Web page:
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I have written before on the issue of software tools to better aid scholarly research (also known as: writing your PhD), not just on this blog, but also on my technical blog let x=x. This post is spurred by a brief conversation I had this afternoon with postgrad classicists about organising their electronic information, and hopefully will tie together some of those threads.

TL;DR – scroll down to the conclusion.

A word of warning. I use an Apple Macintosh, I have done so for quite a few years and in fact I’ve just bought my 4th straight 15″ MacBook Pro and there are six Macs in the house at the moment. All software mentioned here runs on a Macintosh. Obviously some of it may be available for Windows or Linux users, or equivalents. However I don’t care. I’m discussing what works (and doesn’t) for me, and that means on a Mac.

Writing tools

Although this process is naturally later than research in a temporal sense, writing tools are so centrally important to the process of all researchers in any Humanities subject, that they have to be dealt with as a priority. You need to choose the writing tool that best suits what you need to do in the way you want to write it: research tools have to fit into that “flow” and if they don’t, you generally chuck them out rather than adapt your writing methods.

First, there is Microsoft Word. For some people. this is as far as it gets. Word is their world. I understand Word fairly well, but I also understand it’s limitations and it’s annoyances. I generally only use it when I have to.

For general research writing, I use a tool called Scrivener, from Literature and Latte. Its more tailored to people like scriptwriters or novelists, however, it’s an invaluable tool to organise your thinking. You can write small focussed chunks of text on a topic and theme, and then use things like the ‘cork board’ to organise those chunks (presented as index cards onto which you can write a summary of their contents) into something approaching a coherent argument. Then you can flip back to the ‘Scrivenings’ view, which shows you the full text of the selected items, to see what needs altering to make the argument flow properly.

Once you’re happy with your draft in Scrivener, you “compile” the document into a target format, like an .RTF document:

Compiling a document from Scrivner's cork board view

After this you can polish the document in the word processor of your choice.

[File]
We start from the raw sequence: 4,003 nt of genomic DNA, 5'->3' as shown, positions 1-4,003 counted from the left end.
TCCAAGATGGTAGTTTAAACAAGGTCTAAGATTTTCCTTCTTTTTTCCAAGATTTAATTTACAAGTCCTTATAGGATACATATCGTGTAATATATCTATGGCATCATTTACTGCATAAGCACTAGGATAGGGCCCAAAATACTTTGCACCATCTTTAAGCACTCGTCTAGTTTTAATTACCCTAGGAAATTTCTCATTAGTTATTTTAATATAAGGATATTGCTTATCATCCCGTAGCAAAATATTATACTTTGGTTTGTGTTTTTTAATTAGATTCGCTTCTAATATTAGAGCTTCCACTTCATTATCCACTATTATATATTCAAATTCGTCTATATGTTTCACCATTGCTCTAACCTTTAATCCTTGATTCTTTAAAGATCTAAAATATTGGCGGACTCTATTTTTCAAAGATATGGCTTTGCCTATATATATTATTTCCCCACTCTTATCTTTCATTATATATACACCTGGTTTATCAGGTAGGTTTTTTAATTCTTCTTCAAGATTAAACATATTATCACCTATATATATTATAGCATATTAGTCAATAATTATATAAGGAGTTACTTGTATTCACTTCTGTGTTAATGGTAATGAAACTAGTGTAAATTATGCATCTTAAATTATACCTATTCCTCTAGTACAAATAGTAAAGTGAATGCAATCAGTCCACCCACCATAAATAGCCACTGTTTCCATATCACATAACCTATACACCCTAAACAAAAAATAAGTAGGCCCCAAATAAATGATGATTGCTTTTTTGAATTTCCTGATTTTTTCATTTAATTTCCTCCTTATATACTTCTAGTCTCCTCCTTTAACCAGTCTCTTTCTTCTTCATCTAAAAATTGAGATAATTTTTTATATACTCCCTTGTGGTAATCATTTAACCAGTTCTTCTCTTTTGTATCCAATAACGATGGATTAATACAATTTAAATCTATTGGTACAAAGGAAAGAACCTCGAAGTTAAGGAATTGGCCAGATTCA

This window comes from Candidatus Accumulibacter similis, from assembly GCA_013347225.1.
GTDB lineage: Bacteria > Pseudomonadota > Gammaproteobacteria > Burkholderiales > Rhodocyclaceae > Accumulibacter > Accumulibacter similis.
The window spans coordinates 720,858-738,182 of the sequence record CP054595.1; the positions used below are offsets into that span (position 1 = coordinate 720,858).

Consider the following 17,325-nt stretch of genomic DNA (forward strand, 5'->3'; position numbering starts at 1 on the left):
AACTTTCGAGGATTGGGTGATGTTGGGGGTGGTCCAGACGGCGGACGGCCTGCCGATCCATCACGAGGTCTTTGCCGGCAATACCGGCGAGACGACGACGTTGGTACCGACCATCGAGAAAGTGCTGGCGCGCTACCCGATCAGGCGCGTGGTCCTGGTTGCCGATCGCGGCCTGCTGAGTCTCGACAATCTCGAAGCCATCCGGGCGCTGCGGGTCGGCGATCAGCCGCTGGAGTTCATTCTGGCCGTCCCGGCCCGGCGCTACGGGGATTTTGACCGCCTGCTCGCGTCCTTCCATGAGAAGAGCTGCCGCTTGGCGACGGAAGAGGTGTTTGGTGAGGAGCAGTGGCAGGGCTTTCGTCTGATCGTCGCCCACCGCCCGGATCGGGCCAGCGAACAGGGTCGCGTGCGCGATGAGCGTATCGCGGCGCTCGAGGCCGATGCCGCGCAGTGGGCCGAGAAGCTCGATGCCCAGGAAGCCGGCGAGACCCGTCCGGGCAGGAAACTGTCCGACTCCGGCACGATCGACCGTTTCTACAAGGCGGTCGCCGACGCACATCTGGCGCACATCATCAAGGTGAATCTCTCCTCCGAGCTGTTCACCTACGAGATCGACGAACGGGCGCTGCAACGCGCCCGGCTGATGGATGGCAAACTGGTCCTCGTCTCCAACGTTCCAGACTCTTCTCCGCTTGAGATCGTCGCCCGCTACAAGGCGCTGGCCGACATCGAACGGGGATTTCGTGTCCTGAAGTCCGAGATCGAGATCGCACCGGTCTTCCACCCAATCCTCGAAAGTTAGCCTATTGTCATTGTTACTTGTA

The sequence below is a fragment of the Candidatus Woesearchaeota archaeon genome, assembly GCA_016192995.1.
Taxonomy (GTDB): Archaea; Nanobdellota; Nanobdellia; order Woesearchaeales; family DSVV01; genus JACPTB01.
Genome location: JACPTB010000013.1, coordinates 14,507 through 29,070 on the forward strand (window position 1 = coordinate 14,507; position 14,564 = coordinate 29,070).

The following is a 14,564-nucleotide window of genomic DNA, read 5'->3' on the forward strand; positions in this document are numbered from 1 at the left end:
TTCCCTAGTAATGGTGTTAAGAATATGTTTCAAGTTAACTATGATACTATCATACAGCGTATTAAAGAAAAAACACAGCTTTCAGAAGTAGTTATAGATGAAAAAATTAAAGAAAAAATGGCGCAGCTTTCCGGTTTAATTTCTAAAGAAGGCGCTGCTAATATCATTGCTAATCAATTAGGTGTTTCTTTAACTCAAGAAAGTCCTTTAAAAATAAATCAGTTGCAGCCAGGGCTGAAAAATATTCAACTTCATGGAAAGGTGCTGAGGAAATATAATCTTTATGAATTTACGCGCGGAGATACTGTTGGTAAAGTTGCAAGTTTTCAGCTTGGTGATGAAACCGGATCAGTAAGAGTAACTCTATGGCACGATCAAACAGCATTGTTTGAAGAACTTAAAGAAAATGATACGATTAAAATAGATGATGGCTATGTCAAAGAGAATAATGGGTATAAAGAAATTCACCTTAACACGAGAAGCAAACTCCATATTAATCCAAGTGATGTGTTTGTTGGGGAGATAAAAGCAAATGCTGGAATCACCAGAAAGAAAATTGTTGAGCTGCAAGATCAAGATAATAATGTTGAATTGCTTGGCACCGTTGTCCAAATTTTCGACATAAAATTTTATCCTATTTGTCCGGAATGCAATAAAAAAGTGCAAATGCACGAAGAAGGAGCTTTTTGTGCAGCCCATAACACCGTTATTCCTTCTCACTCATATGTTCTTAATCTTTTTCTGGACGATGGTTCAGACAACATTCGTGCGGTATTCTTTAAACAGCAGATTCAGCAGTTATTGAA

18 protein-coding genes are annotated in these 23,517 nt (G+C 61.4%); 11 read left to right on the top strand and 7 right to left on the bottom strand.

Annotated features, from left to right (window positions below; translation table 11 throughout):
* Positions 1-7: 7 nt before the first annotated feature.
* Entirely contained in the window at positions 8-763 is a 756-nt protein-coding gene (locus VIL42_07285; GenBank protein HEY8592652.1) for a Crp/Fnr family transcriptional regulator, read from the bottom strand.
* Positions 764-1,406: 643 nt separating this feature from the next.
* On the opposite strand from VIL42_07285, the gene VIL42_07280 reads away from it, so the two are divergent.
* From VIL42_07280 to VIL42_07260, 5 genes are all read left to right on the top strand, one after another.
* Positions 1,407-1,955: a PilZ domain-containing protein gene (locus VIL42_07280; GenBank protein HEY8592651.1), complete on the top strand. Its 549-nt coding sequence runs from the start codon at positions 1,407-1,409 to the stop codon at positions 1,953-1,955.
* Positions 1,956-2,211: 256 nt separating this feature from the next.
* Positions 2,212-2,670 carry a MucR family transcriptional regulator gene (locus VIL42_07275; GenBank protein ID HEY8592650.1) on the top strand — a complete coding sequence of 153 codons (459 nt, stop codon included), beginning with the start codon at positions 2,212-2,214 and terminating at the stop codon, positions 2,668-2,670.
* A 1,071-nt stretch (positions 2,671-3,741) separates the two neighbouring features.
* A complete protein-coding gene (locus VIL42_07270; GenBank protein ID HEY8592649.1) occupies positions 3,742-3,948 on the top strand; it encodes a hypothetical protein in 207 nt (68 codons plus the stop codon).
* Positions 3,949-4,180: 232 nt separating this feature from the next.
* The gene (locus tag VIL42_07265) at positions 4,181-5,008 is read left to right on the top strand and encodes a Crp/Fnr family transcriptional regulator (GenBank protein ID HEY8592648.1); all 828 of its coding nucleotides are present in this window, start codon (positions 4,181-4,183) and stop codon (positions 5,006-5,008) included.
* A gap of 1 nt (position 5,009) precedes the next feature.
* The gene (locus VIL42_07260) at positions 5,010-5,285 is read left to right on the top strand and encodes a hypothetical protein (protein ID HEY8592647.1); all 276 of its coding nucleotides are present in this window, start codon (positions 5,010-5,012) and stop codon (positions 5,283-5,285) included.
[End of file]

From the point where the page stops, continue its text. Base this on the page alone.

I did use Apple Pages for the bulk of my M.A. Thesis. It’s a great tool. I did find it lacked a couple of features I use in Word — at the end I exported from Pages into Word format and did the final production to PDF from Word.

Probably for my PhD, at the production stage I will probably use some type of TeΧ tool, likeLaTeΧ. Suggestions welcome on this idea.

Research tools

Here’s where I gets trickier, I think. For my M.A. I tried to use Evernote to organise article PDFs I got from databases, but I found in the end, that Evernote was just not up to the mark in terms of scholarly research. It has a lot of other neat features that users like but I found it unsustainable in use, mainly because I had to search for documents in databases with my web browser and then import the PDF into Evernote, including typing out the title and author.

In the end I ditched Evernote for version 1 of a program called Papers. Version 2 is now out. Papers connects me to the academic databases (warning: has a built-in bio-science prejudice) – even using my university’s Ezproxy for free access to them – and then allows me to search the databases to my heart’s content. It then imports the PDF into your own database. So you build your research database over time, and as well as searching databases, you can search your own research collection, as below:

Searching for everyone who quotes Walsh inside my research database

It also has an iPad app that will automatically sync with the Mac program and put all the PDFs on your iPad so you can read them there. This is very, very handy. Reading PDFs off a screen is horrible. Before I got the iPad I had to print out all my articles – not good for the environment! On the iPad you can annotate the PDFs, but I don’t do this, I either take notes into a notebook the traditional way, or I type the notes into a special research document in Scrivener. But having the iPad set up on a stand next to my computer screen while I do this is a tremendous boon.